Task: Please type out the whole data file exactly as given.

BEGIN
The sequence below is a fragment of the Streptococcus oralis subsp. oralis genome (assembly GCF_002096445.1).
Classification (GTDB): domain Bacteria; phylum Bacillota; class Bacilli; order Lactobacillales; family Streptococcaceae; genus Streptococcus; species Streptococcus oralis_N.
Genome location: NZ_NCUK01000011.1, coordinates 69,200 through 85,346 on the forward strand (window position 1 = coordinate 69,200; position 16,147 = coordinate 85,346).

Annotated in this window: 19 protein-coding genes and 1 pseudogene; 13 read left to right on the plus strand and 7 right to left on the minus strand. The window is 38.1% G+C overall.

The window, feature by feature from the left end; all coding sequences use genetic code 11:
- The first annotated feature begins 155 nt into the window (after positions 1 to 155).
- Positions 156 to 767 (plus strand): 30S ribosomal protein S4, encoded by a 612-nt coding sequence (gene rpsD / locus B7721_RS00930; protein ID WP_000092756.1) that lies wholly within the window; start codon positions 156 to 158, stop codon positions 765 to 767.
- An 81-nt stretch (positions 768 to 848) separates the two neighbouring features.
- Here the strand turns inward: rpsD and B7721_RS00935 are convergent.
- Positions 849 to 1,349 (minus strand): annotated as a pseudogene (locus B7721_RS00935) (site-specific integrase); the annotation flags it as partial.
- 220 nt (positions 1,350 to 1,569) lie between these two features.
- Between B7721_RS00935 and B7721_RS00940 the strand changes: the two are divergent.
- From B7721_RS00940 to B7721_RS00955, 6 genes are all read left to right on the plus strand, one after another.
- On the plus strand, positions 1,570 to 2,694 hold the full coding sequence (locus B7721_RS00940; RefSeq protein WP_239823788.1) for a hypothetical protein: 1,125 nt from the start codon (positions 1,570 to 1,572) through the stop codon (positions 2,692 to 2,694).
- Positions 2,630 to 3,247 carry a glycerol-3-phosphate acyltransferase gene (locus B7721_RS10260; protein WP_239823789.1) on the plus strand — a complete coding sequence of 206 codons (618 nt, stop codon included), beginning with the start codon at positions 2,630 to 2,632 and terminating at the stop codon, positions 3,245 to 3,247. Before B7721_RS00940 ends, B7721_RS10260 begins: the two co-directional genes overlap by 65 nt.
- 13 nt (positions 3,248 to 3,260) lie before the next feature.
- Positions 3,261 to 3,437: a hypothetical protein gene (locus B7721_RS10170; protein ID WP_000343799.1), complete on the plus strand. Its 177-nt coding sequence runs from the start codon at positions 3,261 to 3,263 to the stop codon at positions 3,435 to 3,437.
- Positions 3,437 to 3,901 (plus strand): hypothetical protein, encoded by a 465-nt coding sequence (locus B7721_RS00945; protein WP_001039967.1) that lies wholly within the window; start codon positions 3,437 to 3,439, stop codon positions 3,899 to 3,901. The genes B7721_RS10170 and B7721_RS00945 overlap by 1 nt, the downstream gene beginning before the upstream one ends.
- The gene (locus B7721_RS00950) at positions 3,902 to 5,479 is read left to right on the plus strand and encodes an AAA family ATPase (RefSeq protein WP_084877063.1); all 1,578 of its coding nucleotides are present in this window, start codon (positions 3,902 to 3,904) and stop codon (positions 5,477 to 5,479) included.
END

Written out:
The sequence below is a fragment of the Streptococcus oralis subsp. oralis genome (assembly GCF_002096445.1).
Classification (GTDB): domain Bacteria; phylum Bacillota; class Bacilli; order Lactobacillales; family Streptococcaceae; genus Streptococcus; species Streptococcus oralis_N.
Genome location: NZ_NCUK01000011.1, coordinates 69,200 through 85,346 on the forward strand (window position 1 = coordinate 69,200; position 16,147 = coordinate 85,346).

Annotated in this window: 19 protein-coding genes and 1 pseudogene; 13 read left to right on the plus strand and 7 right to left on the minus strand. The window is 38.1% G+C overall.

The window, feature by feature from the left end; all coding sequences use genetic code 11:
- The first annotated feature begins 155 nt into the window (after positions 1 to 155).
- Positions 156 to 767 (plus strand): 30S ribosomal protein S4, encoded by a 612-nt coding sequence (gene rpsD / locus B7721_RS00930; protein ID WP_000092756.1) that lies wholly within the window; start codon positions 156 to 158, stop codon positions 765 to 767.
- An 81-nt stretch (positions 768 to 848) separates the two neighbouring features.
- Here the strand turns inward: rpsD and B7721_RS00935 are convergent.
- Positions 849 to 1,349 (minus strand): annotated as a pseudogene (locus B7721_RS00935) (site-specific integrase); the annotation flags it as partial.
- 220 nt (positions 1,350 to 1,569) lie between these two features.
- Between B7721_RS00935 and B7721_RS00940 the strand changes: the two are divergent.
- From B7721_RS00940 to B7721_RS00955, 6 genes are all read left to right on the plus strand, one after another.
- On the plus strand, positions 1,570 to 2,694 hold the full coding sequence (locus B7721_RS00940; RefSeq protein WP_239823788.1) for a hypothetical protein: 1,125 nt from the start codon (positions 1,570 to 1,572) through the stop codon (positions 2,692 to 2,694).
- Positions 2,630 to 3,247 carry a glycerol-3-phosphate acyltransferase gene (locus B7721_RS10260; protein WP_239823789.1) on the plus strand — a complete coding sequence of 206 codons (618 nt, stop codon included), beginning with the start codon at positions 2,630 to 2,632 and terminating at the stop codon, positions 3,245 to 3,247. Before B7721_RS00940 ends, B7721_RS10260 begins: the two co-directional genes overlap by 65 nt.
- 13 nt (positions 3,248 to 3,260) lie before the next feature.
- Positions 3,261 to 3,437: a hypothetical protein gene (locus B7721_RS10170; protein ID WP_000343799.1), complete on the plus strand. Its 177-nt coding sequence runs from the start codon at positions 3,261 to 3,263 to the stop codon at positions 3,435 to 3,437.
- Positions 3,437 to 3,901 (plus strand): hypothetical protein, encoded by a 465-nt coding sequence (locus B7721_RS00945; protein WP_001039967.1) that lies wholly within the window; start codon positions 3,437 to 3,439, stop codon positions 3,899 to 3,901. The genes B7721_RS10170 and B7721_RS00945 overlap by 1 nt, the downstream gene beginning before the upstream one ends.
- The gene (locus B7721_RS00950) at positions 3,902 to 5,479 is read left to right on the plus strand and encodes an AAA family ATPase (RefSeq protein WP_084877063.1); all 1,578 of its coding nucleotides are present in this window, start codon (positions 3,902 to 3,904) and stop codon (positions 5,477 to 5,479) included.